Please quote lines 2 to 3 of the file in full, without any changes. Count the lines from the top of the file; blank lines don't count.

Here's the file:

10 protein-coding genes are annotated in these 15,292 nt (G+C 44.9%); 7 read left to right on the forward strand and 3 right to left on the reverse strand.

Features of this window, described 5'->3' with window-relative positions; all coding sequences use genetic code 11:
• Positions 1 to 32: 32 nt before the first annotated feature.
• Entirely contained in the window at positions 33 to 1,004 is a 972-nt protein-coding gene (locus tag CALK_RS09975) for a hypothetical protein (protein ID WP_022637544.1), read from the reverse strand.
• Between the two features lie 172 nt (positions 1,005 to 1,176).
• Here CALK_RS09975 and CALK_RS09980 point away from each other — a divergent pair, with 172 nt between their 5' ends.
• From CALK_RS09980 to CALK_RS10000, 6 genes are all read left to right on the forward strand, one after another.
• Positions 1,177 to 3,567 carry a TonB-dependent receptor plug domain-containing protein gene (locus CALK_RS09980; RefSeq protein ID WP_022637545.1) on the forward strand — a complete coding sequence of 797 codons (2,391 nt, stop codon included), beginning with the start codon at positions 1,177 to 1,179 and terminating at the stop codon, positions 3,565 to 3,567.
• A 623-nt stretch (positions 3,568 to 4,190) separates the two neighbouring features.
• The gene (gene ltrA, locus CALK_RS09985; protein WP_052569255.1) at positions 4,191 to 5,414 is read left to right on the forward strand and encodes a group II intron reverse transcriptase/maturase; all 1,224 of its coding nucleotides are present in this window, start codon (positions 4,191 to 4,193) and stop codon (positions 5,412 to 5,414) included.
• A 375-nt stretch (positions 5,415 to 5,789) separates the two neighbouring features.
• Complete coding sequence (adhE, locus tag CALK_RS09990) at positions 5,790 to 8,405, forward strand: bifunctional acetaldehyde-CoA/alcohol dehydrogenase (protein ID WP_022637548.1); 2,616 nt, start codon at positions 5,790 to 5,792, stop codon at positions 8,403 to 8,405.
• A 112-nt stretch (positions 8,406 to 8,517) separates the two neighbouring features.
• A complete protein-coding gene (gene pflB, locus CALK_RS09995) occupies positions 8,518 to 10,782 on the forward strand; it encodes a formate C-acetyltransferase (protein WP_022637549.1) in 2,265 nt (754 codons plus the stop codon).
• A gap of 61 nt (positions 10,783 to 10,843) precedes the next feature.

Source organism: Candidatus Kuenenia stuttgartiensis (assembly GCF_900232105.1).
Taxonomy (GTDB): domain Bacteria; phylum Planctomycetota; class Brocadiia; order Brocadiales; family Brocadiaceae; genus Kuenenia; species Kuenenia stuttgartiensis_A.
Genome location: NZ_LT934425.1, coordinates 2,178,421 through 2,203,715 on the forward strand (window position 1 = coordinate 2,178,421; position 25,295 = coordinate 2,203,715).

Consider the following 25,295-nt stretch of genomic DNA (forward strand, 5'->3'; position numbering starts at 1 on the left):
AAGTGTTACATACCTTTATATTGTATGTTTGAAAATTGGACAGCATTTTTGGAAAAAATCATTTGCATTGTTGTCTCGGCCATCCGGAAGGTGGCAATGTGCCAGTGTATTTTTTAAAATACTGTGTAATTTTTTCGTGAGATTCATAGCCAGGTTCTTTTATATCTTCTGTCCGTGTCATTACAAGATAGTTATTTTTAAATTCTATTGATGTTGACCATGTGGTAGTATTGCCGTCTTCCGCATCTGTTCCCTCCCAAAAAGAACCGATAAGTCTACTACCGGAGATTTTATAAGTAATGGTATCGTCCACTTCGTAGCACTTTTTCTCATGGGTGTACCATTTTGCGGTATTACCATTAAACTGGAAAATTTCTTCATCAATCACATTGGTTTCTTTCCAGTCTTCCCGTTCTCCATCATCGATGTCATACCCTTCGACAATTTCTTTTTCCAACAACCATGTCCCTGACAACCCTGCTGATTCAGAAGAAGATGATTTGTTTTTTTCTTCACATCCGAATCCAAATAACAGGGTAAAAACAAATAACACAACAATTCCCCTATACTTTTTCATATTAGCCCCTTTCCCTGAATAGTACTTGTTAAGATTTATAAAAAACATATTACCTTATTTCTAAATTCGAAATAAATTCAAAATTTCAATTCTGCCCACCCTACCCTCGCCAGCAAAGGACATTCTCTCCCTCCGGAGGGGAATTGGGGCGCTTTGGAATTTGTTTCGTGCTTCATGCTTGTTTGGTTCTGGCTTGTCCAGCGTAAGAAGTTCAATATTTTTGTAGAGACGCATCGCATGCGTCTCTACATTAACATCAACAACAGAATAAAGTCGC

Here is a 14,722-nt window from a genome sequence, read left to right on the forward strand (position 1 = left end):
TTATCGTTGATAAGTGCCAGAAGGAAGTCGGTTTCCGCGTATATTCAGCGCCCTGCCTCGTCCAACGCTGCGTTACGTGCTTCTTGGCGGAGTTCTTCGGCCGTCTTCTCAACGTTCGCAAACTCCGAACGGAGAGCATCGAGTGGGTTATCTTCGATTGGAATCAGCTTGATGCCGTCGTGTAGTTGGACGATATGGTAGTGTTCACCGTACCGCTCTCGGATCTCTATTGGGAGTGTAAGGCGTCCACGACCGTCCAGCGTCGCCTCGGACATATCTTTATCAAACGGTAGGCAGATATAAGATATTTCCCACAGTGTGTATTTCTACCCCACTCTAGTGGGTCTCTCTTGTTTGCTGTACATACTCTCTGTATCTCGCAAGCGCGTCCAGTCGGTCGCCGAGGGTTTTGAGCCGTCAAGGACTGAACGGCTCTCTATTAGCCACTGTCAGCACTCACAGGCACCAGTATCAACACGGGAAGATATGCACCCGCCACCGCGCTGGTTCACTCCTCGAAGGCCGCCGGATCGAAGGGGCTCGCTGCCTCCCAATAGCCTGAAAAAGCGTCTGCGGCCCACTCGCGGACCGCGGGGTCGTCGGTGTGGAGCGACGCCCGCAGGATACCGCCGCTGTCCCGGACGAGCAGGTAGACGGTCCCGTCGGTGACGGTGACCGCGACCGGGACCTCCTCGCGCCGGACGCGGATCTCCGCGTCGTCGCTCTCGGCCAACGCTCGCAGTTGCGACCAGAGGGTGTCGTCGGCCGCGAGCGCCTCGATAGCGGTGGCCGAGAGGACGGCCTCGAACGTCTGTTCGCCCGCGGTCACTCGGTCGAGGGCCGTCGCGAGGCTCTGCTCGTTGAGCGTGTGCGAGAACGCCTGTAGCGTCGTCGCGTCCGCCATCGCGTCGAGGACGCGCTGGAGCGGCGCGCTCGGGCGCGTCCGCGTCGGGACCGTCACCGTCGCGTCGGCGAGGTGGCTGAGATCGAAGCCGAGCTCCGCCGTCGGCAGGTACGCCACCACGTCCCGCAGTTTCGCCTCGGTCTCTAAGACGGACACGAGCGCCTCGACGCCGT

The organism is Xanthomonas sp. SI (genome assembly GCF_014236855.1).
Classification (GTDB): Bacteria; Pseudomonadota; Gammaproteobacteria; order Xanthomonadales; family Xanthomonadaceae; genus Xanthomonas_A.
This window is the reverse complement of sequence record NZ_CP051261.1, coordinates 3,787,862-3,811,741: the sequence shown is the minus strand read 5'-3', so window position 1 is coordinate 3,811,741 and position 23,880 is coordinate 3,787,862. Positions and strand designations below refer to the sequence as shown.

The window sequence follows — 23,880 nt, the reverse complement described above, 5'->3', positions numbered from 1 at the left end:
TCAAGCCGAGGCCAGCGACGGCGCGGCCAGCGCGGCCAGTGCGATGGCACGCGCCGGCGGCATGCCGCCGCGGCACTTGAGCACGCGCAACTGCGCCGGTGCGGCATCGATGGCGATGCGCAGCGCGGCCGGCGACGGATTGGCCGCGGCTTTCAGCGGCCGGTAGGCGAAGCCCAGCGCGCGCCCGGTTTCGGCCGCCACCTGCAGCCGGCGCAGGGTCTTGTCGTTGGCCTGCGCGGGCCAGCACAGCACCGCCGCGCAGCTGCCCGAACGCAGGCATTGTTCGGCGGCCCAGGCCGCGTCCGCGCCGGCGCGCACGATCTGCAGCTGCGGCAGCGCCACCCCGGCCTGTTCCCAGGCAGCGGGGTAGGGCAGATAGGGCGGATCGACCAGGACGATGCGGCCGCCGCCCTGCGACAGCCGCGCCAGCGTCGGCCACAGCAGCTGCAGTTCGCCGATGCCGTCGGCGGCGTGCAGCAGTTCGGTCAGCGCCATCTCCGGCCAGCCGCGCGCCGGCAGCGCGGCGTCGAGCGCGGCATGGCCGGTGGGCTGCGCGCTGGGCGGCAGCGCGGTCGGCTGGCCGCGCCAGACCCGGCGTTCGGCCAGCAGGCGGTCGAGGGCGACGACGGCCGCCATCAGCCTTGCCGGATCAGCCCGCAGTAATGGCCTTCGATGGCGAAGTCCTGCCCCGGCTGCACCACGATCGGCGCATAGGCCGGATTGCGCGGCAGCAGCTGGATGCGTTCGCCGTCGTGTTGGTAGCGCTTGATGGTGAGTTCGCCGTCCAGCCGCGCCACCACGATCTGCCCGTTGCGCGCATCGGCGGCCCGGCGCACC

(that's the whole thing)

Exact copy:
Features of this window, described 5'->3' with window-relative positions; all coding sequences use genetic code 11:
• Positions 1 to 32: 32 nt before the first annotated feature.